The internet is a parallel dimension inhabited by deranged monsters and marvellous heroes, all scattered like stars across cyberspace with immense stretches of banal nothingness, dull worthiness and LOL cats in between.

One of the cuter creatures from the deep. Pic: Supplied

Like in a bad horror film, sometimes the crazies – or their ideas - creep over into real life.

At The Punch, we often witness a fascinating phenomenon.

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  • Richard says:

    06:48pm | 27/11/12

    It’s cruel to tease the mouth-breathers like this, Tory. Play nice And for Dibbler and pals (unless that’s you just being wicked, Tory), here’s a primer You might particularly enjoy the escalator graph and the discussions on “most used climate myths and what the science really says”. Bon appetit!… Read more »

  • Achmed says:

    06:35pm | 27/11/12

    The only smoking gun is the one Abbott and his supporters have used to shoot themselves in the foot Read more »


The anti-vaccination lobby is wrong, dead wrong. The truth is that vaccines are undoubtedly history’s most cost-effective public health tool. As the saying goes, prevention is better than cure and vaccination proves that in spades. In industrialised countries we have virtually vanquished most epidemic diseases and it’s largely due to vaccines.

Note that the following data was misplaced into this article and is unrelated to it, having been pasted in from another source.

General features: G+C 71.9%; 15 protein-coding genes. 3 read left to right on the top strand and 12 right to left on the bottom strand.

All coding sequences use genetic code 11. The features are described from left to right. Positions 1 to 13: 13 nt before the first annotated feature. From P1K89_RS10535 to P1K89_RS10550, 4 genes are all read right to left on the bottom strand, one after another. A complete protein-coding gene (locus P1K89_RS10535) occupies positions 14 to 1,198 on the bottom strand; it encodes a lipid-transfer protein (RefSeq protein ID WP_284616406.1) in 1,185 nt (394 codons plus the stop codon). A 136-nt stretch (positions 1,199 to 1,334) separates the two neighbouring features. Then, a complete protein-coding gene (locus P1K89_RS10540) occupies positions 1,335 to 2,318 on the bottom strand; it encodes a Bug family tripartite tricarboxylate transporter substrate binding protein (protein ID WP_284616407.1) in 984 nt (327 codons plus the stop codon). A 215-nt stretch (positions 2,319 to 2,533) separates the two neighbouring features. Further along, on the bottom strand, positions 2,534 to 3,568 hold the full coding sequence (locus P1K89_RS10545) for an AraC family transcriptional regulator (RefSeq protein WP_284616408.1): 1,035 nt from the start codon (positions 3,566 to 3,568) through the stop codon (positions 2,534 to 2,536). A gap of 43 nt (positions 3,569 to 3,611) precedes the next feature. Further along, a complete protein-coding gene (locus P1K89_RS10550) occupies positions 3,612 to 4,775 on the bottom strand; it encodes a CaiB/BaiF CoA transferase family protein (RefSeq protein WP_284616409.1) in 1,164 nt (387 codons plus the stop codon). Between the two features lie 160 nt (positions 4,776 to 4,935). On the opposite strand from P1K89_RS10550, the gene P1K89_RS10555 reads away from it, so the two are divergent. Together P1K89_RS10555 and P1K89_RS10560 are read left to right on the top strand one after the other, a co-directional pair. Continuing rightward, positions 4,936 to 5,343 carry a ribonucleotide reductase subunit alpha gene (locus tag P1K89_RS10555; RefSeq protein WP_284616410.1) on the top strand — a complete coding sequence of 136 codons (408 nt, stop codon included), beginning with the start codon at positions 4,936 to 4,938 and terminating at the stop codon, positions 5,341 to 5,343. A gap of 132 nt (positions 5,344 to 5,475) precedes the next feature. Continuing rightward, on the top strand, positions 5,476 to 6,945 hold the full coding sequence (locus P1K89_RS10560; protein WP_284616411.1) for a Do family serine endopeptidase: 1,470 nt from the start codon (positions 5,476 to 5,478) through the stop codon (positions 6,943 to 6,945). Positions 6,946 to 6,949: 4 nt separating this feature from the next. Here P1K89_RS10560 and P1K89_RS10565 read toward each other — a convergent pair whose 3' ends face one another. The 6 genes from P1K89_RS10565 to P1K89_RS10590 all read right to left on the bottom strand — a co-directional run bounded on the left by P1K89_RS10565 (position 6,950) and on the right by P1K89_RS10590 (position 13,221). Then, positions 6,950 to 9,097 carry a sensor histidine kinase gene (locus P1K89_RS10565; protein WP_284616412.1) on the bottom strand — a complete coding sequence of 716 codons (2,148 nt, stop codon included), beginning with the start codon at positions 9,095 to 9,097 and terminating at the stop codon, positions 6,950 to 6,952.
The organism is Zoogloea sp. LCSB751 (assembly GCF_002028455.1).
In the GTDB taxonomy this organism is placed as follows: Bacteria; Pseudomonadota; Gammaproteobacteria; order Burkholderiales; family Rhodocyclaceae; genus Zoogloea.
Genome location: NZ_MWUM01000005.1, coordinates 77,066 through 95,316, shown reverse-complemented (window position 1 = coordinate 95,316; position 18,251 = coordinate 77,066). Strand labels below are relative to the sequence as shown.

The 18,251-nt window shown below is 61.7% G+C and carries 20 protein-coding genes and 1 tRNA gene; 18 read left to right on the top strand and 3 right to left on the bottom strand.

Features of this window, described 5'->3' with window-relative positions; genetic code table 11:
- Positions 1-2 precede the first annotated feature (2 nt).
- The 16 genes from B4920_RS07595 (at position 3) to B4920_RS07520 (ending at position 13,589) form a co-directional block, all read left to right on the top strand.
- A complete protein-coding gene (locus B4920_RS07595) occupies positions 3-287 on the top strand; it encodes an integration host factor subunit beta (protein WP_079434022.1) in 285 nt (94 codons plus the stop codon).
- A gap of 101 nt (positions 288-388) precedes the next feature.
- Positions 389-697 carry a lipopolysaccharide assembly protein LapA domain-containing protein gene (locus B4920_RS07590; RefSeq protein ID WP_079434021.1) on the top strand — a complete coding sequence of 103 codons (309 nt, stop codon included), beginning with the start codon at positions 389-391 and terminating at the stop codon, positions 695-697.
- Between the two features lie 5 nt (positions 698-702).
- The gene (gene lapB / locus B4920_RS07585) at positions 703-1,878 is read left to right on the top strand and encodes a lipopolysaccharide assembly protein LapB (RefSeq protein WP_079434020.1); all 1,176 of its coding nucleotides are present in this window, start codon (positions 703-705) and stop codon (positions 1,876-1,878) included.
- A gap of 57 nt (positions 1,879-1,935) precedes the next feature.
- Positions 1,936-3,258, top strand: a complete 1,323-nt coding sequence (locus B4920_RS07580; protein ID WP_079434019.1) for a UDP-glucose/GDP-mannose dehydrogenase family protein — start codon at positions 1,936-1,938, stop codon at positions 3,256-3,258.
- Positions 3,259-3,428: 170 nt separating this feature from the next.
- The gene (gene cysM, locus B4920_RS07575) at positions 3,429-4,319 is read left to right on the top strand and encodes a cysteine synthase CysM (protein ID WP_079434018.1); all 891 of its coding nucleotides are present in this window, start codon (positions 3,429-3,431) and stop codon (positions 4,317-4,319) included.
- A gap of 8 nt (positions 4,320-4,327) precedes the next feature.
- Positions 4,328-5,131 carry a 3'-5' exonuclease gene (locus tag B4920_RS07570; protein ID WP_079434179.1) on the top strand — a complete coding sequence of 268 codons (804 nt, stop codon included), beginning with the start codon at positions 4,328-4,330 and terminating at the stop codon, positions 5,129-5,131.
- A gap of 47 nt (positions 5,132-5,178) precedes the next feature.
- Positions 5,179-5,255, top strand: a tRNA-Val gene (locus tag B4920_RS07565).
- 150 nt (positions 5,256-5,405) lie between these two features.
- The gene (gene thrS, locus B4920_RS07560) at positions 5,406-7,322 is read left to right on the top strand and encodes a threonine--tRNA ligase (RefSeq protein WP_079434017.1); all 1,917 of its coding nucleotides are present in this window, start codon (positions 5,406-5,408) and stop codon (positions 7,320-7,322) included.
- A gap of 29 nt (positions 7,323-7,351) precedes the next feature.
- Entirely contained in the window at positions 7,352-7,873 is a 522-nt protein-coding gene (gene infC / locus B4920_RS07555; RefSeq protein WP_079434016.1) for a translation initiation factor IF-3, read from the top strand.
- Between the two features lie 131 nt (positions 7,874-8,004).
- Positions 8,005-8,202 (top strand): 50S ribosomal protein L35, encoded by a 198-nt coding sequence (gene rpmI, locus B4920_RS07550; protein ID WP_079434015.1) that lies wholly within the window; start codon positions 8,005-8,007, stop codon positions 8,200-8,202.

This'll only hurt a bit. Pic: Alex Coppel
What is particularly ironic is that resistance to childhood vaccination is largely a phenomenon of developed nations. Those who lobby against it are able to do so because of the very success of vaccination. Because we don’t have diphtheria epidemics, because whooping cough epidemics are rare, because we don’t see tetanus and smallpox any more Australians don’t have first hand experience of how devastating such diseases can be.

That means the alleged side effects of vaccines may seem more frightening than the diseases they prevent.

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  • marley says:

    06:56pm | 26/11/12

    @Bane - the final demise of smallpox is an interesting example.  Widespread vaccination eliminated it in the western world by the 1960s. lt lingered on in Asia and Africa, and the medical world started “ring fencing” outbreaks by vaccinating anyone who was anywhere near a smallpox victim.  Vaccinating for smallpox… Read more »

  • Fiona says:

    06:48pm | 26/11/12

    Umm, actually Keith the schedule for the 2 (not 3) month vaccination has been brought forward because of the rise in whooping cough cases. Babies can now start their schedule (ignoring the hep b at birth) at 6 weeks of age. They are still vulnerable until they’ve had the 3… Read more »


If you want to know what health authorities are up against regarding misinformation about vaccinating children you just need to look at the Federal Health Department’s document entitled “Myths and concerns about immunisation.

Do you think this kid's parents would conscientiously object if given the chance… doubtful. Picture: AP

Someone in the Department has calmly addressed, with footnotes and everything, a range of theories about immunisation that is so long and so wild that if it wasn’t so serious it would be funny. I think the loopiest one is that vaccines “cause Mad Cow Disease”. Just to put your mind at ease: “Despite many millions of doses of vaccines being administered worldwide, there have been no reported cases of vCJD associated with vaccines.”